In the absence of a federal data privacy law, a handful of enforcement agencies—both state and federal—are taking stabs at a national data security framework in their own ways.
But with ever-growing troughs of consumer data, the coming years might see one agency in particular killing two birds with one stone: competition and data privacy.
The Federal Trade Commission, under its current chairperson Lina Khan, has released a flurry of press releases and blogs in recent months signaling at a focused commercial surveillance “crackdown.” Now, privacy attorneys note that Khan’s expertise in both data privacy and market dominance, her outward expression of how they are intersecting, and the growing number of antitrust suits against tech companies, lays the groundwork for Big Tech to come under fire from multiple angles. It’s certain at the FTC, data privacy is now viewed through the lens of competition law.
To be sure, attorneys stress that the FTC as a whole has still not settled on any particular way to handle antitrust issues through their proposed privacy regulations, but they suspect that the guidance is brewing behind the scenes. Data privacy attorneys who want to get ahead of the game should brush up on antitrust regulations, and begin determining if the data their clients hold could make them a target.
Christopher Leach, a partner at Mayer Brown and former attorney with the FTC, said a “consistent theme” since Khan’s appointment has been an effort to break down the silos between the Bureau of Competition and the Bureau of Consumer Protection. “In [Khan’s] view, the two are inextricably connected” as the sources of data that larger tech companies possess “might give them advantages over other players in the marketplace” since “companies with more data will be able to compete in ways other companies won’t.”
To be sure, the Federal Trade Commission v. Facebook lawsuit filed in 2020 in the U.S. District Court for the District of Columbia regarding Meta’s acquisition of Instagram and WhatsApp—which was dismissed by the judge and then brought back by Khan—is an obvious example of the FTC’s focus on antitrust enforcement.
But the direct link between competition and data privacy hasn’t yet been made in the FTC’s suits, making it difficult to gauge just how enforcement regulations against the practice might look like.
“I’m not entirely sure how the agency as a whole thinks about the interplay between privacy and competition,” Leach said. “But, I wouldn’t be surprised if [in the future] in antitrust investigations, there were questions about what types of consumer data you have available. Information regarding the company’s views on how that [data] places them in the market. But right now, I think [the FTC] is trying to operationalize that desire from the chair to better integrate consumer protection and competition.”
What Can Attorneys Do Right Now?
While the FTC might be working on a rubric for that integration, other agencies aren’t far behind when it comes to litigating Big Tech from a competition law standpoint. In United States of America v. Google in the U.S. District Court for the District of Columbia, the Justice Department brought an antitrust case against the tech giant in 2020, asserting that Google violated antitrust laws by gaining control over 88% of the domestic search engine market, monopolizing search engine advertising.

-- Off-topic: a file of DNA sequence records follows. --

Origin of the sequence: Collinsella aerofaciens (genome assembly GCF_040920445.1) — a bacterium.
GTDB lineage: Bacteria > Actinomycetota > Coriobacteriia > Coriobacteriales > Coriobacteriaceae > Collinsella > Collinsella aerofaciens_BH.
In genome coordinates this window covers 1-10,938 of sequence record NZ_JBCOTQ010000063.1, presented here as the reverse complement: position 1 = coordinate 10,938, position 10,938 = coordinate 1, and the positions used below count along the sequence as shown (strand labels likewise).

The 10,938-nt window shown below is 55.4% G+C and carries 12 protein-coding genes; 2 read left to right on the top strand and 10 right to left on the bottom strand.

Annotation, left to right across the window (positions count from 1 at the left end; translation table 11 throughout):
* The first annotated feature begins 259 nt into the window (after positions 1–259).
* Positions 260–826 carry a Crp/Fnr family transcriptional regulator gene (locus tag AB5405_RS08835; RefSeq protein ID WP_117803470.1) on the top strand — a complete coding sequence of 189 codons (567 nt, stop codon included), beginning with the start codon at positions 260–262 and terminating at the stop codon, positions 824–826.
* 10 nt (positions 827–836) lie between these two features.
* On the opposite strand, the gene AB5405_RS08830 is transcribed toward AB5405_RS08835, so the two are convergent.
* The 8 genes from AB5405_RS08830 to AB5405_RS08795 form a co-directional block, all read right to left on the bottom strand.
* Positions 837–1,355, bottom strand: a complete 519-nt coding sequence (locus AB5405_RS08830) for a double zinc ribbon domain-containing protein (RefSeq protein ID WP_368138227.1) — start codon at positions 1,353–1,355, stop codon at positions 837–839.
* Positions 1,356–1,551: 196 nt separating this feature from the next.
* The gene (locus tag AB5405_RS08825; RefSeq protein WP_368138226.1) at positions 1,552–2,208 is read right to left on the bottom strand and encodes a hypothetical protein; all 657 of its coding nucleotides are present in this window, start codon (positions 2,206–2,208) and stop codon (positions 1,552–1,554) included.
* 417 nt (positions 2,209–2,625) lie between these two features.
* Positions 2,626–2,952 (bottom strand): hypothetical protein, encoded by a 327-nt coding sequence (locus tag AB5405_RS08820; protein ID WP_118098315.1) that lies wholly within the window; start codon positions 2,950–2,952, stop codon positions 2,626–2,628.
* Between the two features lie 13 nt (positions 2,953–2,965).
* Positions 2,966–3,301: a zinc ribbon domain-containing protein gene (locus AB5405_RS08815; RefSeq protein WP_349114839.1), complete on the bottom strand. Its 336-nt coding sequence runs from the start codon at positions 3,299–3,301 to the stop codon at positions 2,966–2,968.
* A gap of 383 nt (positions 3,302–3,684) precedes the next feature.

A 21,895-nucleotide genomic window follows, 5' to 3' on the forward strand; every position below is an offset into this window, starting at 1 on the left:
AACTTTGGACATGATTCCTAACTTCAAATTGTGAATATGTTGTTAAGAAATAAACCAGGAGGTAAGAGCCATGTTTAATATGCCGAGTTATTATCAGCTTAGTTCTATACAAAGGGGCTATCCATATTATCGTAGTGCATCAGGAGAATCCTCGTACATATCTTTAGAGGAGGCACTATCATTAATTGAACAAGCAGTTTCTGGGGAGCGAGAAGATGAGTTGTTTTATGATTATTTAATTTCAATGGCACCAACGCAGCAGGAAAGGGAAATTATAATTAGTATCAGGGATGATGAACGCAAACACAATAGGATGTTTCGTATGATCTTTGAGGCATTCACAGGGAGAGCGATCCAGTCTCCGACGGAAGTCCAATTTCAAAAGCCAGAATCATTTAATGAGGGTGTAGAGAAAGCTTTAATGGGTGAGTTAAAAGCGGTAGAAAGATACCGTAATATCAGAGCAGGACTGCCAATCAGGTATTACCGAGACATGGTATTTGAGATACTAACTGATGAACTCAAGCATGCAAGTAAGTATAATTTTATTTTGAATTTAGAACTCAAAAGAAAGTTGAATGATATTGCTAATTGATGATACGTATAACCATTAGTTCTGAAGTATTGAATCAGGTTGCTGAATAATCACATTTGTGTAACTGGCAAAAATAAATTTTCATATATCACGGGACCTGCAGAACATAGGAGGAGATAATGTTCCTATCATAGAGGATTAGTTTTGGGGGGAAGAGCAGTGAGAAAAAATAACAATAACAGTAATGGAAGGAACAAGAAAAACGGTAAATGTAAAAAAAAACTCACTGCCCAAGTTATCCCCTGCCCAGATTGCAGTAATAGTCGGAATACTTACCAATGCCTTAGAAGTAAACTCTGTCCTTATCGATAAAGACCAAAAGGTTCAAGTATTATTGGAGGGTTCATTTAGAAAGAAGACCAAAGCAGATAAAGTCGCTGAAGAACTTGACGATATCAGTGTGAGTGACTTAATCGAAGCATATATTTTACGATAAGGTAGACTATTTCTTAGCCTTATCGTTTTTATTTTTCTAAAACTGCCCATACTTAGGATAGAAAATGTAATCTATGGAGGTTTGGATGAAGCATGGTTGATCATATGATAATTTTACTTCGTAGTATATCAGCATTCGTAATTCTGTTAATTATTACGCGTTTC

Brandi Bennett, an attorney at The Beckage Firm, noted that the Justice Department’s lawsuit against Google, the FTC’s investigation of Amazon, Epic’s lawsuit against Apple, the scrutiny for Amazon’s acquisition of iRobot Corp., and the FTC’s lawsuit against Meta hint at a growing focus on antitrust regulations’ link with data privacy enforcement in the public and private sector.
“I think we are seeing [Khan] exercise her powers at the commission to bring antitrust back into focus. You’re seeing that in the legislature as well, you know, we haven’t enforced antitrust laws in this country in a very long time until now,” Bennett said. “But now, privacy has become increasingly complex [for attorneys] because we are also dealing with technical issues.”
Indeed, for privacy attorneys who are already chasing the growing data privacy laws across states, and working to keep up with compliance ahead of next year’s privacy statutes going into effect, Bennett noted that antitrust laws are going to be yet another space they “they have to play catch-up” in.
“I think they big players know this is coming, they have seen it develop, which is why so many of them were opposed to Khan becoming head of the FTC,” Bennett said. “[But for others], this is a relatively new and complex field. In the coming years, it is going to affect their ability to do M&As, there will be more [scrutiny].”
The increased scrutiny, of course, is because “they won’t just have to think about whether they are taking up too much percentage of the market, but also whether acquiring an adjacent company cements market dominance through the acquisition of those users’ data,” he added.
For now, attorneys stand in a limbo waiting for additional guidance.
Leach noted that the best they can do is begin to “sit down and think through what data your company has, how it benefits the marketplace.” If there is an enforcement scenario, “[they] can explain it, because they understand what their data assets are, and how it does or doesn’t present an anti-competitive situation.”
Reprinted with permission from the September 13, 2022 edition of Legaltech News © 2022 ALM Properties, Inc. All rights reserved. Further duplication without permission is prohibited.